How phone mast victory sowed seeds of overhaul for unloved Cally patch

Kew Gardens students put designs forward for green space makeover

Friday, 27th May — By Charlotte Chambers

Delia King Eileen Christie Lorraine Riley and Helen Black with Hugo the dog

Delia King, Eileen Christie, Lorraine Riley and Helen Black with Hugo the dog

RESIDENTS off Caledonian Road are looking forward to unveiling plans for a makeover for their once unloved patch of green after they got Kew Gardens post-graduate students to compete over designs for the area.

The residents of the Nailour and Boston estate will reveal the designs next Friday when they host a party for the Queen’s Jubilee at the Frederica Street green space – and when the votes have been counted they will get to work on renovating it.

According to Eileen Christie, who has lived in the area all her life, the road has seen many changes, including once being the location of the famous Ealing comedy film The Ladykillers, starring Alec Guinness.

But in recent years the patch of green was used more as a dogs’ toilet and an area for fly-tipping rather than a beautiful tranquil space to enjoy some calm outside. And she, along with others, felt like it was time to change that.

It all began at the start of lockdown when the community banded together to fight a 5G phone mast – but once they had fended off the telecoms company they decided they enjoyed spending time together outside and wanted to make more of the space.

Since then, they have won funding from the council and have held a series of public events there, including a marquee for the Euros football tournament last year as well as a Halloween party for the children.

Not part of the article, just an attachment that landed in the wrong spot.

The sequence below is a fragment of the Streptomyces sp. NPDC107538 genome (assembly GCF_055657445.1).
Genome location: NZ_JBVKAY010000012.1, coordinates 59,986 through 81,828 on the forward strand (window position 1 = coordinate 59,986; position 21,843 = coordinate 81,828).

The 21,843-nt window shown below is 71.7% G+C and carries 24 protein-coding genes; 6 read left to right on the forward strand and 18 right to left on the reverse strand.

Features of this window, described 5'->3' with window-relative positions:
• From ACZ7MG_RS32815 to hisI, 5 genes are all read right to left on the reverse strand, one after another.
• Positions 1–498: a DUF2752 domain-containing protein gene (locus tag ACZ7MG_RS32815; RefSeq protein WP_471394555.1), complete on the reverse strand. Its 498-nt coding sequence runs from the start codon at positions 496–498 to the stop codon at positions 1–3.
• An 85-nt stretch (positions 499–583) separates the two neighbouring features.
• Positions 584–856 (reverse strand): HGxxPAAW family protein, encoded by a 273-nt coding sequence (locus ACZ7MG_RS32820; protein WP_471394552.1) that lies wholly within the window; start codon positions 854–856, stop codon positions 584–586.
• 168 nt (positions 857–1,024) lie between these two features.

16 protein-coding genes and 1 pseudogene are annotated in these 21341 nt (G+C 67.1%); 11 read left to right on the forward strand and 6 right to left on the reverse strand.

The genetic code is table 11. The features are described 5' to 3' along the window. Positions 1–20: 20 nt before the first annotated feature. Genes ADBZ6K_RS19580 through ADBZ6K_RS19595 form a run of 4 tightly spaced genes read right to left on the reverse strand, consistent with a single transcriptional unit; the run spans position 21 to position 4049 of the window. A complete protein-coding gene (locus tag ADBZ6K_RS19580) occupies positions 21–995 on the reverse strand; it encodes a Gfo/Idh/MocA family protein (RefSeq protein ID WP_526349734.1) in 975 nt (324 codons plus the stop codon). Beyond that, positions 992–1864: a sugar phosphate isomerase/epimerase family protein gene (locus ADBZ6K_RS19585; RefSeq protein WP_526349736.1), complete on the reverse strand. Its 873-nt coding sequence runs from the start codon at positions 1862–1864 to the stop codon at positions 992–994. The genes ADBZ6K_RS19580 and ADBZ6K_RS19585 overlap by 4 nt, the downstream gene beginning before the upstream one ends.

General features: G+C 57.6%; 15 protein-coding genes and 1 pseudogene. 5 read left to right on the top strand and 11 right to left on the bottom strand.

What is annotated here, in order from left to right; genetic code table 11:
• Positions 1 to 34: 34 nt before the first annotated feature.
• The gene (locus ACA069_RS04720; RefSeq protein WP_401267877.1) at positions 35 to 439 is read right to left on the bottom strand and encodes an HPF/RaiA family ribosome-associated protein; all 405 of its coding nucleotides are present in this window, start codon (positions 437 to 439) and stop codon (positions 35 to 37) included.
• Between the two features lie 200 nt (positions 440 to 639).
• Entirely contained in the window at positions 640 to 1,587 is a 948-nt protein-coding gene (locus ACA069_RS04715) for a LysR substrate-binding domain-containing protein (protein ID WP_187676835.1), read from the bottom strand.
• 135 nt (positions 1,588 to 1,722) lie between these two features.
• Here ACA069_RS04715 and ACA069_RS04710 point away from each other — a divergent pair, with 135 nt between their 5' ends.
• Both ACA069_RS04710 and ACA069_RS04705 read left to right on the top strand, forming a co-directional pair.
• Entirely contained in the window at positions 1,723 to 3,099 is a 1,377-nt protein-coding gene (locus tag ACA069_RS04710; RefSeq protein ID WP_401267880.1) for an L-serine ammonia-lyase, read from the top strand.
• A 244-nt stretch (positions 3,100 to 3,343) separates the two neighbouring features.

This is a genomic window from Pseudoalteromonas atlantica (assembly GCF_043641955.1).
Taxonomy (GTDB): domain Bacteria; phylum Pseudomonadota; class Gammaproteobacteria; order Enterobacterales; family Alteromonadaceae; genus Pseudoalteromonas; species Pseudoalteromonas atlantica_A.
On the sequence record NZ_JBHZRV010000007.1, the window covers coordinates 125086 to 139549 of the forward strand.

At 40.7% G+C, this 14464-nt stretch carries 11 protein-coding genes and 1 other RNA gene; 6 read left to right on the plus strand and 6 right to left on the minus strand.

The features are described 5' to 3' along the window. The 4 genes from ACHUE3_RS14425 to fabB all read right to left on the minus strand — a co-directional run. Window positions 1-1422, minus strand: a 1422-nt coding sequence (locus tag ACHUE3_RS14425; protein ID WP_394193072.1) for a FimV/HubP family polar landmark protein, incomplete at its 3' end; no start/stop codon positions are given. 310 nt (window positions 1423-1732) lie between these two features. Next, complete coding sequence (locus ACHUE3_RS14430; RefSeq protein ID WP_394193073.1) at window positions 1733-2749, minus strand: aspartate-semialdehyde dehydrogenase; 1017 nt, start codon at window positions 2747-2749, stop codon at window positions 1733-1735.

Next Friday there will be pony rides, barbecues and bouncy castles to celebrate the Queen’s 70 years of service, but it will also be when residents get the chance to pick the design for their new garden drawn up by the Kew students.

Ms Christie, who used to run The Prince pub on Caledonian Road, said the green space provided a real source of pride for the residents, which she described as “one of the only real communities left” in the area.

It follows on from a deep sense of disquiet for those who appeared in a Channel 5 documentary two years ago that compared the lives of those on either side of Caledonian Road – billed by the TV execs as the “haves and have-nots”.

She said: “Because this has been such a disgusting space, no one’s really taken any notice of what’s going on. But when we can change one space, then we can change all of Islington, in those poorer areas.

“We’re not Barnsbury, you’re not on the other side of the road, but because we’re on this side of the road, people have pride as well.”

Helen Black, also from the estate, said it had been “absolutely amazing” to see the children playing in the space and people getting to know their neighbours better.

Councillor Paul Convery said: “It’s a great example of what every­body in the Cally is doing, which is pulling together to make the Cally a better place – there’s lots the council can do but when residents get involved and do things themselves and nag the council, the place just gets better and that’s everybody’s goal.

“It’s gone through some struggles in the last 10 years but it’s a place that’s bouncing back and it’s a huge boost when residents club together and get things moving themselves.”

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